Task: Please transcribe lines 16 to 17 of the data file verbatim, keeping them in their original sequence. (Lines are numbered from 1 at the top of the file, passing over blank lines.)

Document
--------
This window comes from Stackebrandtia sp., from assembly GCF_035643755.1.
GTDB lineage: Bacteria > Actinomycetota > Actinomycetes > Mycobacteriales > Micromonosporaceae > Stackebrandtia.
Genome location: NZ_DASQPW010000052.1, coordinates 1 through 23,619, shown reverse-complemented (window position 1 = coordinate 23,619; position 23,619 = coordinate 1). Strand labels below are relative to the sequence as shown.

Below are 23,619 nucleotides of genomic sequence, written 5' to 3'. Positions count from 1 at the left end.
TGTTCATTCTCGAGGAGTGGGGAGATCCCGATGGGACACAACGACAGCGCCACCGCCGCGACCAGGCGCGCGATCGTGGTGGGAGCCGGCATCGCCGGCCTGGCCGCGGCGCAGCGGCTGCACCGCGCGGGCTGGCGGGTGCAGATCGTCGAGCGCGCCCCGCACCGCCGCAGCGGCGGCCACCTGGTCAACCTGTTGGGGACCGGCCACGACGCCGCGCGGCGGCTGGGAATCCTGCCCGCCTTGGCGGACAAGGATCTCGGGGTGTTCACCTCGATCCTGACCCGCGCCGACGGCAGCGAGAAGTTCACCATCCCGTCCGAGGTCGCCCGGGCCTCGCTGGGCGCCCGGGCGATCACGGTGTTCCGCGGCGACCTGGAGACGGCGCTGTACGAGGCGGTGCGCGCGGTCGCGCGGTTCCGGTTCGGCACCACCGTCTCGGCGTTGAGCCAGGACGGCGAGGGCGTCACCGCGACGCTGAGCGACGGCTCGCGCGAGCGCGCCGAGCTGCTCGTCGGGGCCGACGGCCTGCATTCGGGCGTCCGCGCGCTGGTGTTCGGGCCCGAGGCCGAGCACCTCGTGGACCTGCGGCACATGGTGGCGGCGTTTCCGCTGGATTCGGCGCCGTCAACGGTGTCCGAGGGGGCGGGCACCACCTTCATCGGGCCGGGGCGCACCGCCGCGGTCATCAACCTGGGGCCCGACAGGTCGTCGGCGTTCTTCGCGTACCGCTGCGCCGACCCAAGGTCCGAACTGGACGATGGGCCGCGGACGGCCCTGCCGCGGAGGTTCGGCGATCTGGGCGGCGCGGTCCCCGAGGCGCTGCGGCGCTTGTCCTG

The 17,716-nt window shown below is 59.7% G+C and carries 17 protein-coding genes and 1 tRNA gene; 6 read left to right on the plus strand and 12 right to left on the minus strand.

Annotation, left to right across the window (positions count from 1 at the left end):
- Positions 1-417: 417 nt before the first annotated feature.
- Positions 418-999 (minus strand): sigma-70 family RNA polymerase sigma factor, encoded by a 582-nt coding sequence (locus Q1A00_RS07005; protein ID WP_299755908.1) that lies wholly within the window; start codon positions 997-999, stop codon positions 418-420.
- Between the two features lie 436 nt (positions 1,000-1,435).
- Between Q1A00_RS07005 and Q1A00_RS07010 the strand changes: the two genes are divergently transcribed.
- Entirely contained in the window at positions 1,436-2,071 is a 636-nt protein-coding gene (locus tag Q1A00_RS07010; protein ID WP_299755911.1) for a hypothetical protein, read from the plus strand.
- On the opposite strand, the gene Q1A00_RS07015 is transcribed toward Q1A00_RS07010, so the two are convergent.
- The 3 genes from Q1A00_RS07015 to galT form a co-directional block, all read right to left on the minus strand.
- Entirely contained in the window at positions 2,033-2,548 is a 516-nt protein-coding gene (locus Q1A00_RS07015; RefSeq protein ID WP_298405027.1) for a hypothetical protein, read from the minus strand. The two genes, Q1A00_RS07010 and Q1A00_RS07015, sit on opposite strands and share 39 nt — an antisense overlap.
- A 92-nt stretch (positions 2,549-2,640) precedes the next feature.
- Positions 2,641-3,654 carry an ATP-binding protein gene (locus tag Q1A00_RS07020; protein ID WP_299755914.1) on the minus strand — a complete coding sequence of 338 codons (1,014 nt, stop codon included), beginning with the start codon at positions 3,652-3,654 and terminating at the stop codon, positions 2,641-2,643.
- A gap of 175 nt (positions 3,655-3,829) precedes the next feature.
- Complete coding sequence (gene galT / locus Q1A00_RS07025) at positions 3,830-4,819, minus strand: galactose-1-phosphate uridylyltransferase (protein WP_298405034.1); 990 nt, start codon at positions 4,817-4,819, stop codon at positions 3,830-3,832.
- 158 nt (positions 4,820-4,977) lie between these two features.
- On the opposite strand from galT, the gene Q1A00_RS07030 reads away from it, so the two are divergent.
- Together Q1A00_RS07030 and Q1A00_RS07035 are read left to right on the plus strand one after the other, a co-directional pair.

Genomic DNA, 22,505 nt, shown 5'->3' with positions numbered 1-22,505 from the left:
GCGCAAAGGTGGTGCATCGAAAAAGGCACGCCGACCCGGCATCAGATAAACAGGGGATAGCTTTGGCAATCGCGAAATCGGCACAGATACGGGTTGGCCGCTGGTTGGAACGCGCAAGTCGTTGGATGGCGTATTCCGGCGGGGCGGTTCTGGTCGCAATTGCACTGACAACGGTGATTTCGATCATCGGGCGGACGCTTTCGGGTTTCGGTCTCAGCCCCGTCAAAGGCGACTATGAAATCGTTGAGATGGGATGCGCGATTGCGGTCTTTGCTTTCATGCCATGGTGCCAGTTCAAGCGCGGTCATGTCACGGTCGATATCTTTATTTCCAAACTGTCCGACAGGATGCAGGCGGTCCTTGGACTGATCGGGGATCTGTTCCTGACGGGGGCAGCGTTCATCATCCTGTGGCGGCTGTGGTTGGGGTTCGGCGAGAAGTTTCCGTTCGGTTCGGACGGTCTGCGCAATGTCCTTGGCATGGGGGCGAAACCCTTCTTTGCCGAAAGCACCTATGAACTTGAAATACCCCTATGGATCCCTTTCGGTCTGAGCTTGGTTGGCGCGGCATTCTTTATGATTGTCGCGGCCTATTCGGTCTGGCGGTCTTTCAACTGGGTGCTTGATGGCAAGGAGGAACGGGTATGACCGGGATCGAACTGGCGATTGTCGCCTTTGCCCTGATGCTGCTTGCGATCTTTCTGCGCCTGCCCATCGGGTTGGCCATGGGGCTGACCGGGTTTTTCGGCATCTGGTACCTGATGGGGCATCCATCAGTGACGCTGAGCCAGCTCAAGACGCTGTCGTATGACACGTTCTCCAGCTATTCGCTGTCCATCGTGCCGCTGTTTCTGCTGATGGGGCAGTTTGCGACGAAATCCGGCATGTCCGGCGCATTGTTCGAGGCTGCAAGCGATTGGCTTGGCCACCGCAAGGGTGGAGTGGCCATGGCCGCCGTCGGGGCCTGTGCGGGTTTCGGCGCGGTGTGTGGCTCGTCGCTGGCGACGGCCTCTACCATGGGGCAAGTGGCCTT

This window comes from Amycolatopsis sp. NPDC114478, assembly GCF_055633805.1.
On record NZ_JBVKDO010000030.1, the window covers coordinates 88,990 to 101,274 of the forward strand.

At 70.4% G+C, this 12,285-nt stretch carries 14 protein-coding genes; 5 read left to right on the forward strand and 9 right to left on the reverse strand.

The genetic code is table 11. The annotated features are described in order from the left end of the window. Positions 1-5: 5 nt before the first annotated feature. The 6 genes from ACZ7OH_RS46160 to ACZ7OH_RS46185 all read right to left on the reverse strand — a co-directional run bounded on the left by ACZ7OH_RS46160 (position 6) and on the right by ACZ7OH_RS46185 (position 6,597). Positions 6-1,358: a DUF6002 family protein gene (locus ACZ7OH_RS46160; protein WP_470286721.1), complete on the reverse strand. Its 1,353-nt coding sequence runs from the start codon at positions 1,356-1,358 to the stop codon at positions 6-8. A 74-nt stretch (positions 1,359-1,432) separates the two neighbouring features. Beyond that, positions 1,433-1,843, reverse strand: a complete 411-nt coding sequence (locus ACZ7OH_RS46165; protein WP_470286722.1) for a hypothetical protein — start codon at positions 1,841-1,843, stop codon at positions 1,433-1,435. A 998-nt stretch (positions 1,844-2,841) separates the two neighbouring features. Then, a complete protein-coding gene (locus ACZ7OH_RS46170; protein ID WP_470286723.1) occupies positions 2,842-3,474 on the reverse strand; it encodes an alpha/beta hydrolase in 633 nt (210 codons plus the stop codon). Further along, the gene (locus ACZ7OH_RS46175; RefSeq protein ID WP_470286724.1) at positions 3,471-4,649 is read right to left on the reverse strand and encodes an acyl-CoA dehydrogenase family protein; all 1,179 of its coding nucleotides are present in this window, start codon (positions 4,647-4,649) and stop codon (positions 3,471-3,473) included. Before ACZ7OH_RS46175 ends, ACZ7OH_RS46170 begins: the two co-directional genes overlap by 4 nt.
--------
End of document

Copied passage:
- A 92-nt stretch (positions 2,549-2,640) precedes the next feature.
- Positions 2,641-3,654 carry an ATP-binding protein gene (locus tag Q1A00_RS07020; protein ID WP_299755914.1) on the minus strand — a complete coding sequence of 338 codons (1,014 nt, stop codon included), beginning with the start codon at positions 3,652-3,654 and terminating at the stop codon, positions 2,641-2,643.